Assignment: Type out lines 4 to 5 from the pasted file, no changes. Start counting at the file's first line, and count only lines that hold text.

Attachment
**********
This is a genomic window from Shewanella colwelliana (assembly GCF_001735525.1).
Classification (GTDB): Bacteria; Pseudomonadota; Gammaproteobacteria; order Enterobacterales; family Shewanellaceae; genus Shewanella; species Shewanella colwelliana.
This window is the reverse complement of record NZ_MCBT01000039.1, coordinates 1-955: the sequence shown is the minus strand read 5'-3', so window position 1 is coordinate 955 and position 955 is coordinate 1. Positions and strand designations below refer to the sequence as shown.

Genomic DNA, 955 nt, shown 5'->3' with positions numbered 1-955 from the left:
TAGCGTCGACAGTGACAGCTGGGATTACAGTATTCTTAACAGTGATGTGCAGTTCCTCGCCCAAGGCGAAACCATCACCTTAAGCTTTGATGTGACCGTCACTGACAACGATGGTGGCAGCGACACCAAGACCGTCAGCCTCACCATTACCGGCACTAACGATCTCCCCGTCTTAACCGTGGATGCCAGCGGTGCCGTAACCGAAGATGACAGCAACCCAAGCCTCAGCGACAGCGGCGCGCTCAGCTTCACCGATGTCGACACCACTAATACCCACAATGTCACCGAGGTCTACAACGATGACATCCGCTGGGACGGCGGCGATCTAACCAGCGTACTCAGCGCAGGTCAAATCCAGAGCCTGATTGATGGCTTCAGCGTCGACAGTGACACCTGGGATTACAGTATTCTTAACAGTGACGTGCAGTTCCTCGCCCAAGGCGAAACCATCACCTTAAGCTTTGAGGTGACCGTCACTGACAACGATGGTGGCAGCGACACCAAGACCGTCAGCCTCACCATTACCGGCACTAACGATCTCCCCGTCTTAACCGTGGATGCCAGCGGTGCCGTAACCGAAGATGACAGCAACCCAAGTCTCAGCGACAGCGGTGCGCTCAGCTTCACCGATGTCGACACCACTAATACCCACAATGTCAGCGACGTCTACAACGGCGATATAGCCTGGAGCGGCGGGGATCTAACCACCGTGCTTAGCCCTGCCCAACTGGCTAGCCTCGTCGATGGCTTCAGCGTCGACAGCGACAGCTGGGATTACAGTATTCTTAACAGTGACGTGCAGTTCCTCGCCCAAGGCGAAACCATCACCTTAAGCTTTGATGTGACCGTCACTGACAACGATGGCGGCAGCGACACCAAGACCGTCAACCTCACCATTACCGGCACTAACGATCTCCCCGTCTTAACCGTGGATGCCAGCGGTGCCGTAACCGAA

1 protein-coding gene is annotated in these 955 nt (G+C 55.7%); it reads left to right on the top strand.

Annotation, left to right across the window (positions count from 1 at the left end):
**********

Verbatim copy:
Genomic DNA, 955 nt, shown 5'->3' with positions numbered 1-955 from the left:
TAGCGTCGACAGTGACAGCTGGGATTACAGTATTCTTAACAGTGATGTGCAGTTCCTCGCCCAAGGCGAAACCATCACCTTAAGCTTTGATGTGACCGTCACTGACAACGATGGTGGCAGCGACACCAAGACCGTCAGCCTCACCATTACCGGCACTAACGATCTCCCCGTCTTAACCGTGGATGCCAGCGGTGCCGTAACCGAAGATGACAGCAACCCAAGCCTCAGCGACAGCGGCGCGCTCAGCTTCACCGATGTCGACACCACTAATACCCACAATGTCACCGAGGTCTACAACGATGACATCCGCTGGGACGGCGGCGATCTAACCAGCGTACTCAGCGCAGGTCAAATCCAGAGCCTGATTGATGGCTTCAGCGTCGACAGTGACACCTGGGATTACAGTATTCTTAACAGTGACGTGCAGTTCCTCGCCCAAGGCGAAACCATCACCTTAAGCTTTGAGGTGACCGTCACTGACAACGATGGTGGCAGCGACACCAAGACCGTCAGCCTCACCATTACCGGCACTAACGATCTCCCCGTCTTAACCGTGGATGCCAGCGGTGCCGTAACCGAAGATGACAGCAACCCAAGTCTCAGCGACAGCGGTGCGCTCAGCTTCACCGATGTCGACACCACTAATACCCACAATGTCAGCGACGTCTACAACGGCGATATAGCCTGGAGCGGCGGGGATCTAACCACCGTGCTTAGCCCTGCCCAACTGGCTAGCCTCGTCGATGGCTTCAGCGTCGACAGCGACAGCTGGGATTACAGTATTCTTAACAGTGACGTGCAGTTCCTCGCCCAAGGCGAAACCATCACCTTAAGCTTTGATGTGACCGTCACTGACAACGATGGCGGCAGCGACACCAAGACCGTCAACCTCACCATTACCGGCACTAACGATCTCCCCGTCTTAACCGTGGATGCCAGCGGTGCCGTAACCGAA